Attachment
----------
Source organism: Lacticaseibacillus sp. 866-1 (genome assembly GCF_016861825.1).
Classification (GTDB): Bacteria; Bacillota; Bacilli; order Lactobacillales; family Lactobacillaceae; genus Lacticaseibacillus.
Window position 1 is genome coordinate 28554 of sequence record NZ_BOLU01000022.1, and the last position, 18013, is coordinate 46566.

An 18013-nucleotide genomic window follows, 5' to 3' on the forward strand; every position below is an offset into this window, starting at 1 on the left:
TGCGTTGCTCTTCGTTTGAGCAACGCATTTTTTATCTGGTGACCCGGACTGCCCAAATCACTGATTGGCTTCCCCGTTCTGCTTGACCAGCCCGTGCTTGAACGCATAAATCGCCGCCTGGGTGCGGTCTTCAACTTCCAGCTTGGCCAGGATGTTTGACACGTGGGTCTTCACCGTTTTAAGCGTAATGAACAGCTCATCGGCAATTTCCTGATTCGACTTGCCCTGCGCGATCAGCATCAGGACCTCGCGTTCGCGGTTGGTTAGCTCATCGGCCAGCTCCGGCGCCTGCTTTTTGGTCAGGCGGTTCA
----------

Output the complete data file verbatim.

Source organism: Lacticaseibacillus sp. 866-1 (genome assembly GCF_016861825.1).
Classification (GTDB): Bacteria; Bacillota; Bacilli; order Lactobacillales; family Lactobacillaceae; genus Lacticaseibacillus.
Window position 1 is genome coordinate 28554 of sequence record NZ_BOLU01000022.1, and the last position, 18013, is coordinate 46566.

An 18013-nucleotide genomic window follows, 5' to 3' on the forward strand; every position below is an offset into this window, starting at 1 on the left:
TGCGTTGCTCTTCGTTTGAGCAACGCATTTTTTATCTGGTGACCCGGACTGCCCAAATCACTGATTGGCTTCCCCGTTCTGCTTGACCAGCCCGTGCTTGAACGCATAAATCGCCGCCTGGGTGCGGTCTTCAACTTCCAGCTTGGCCAGGATGTTTGACACGTGGGTCTTCACCGTTTTAAGCGTAATGAACAGCTCATCGGCAATTTCCTGATTCGACTTGCCCTGCGCGATCAGCATCAGGACCTCGCGTTCGCGGTTGGTTAGCTCATCGGCCAGCTCCGGCGCCTGCTTTTTGGTCAGGCGGTTCA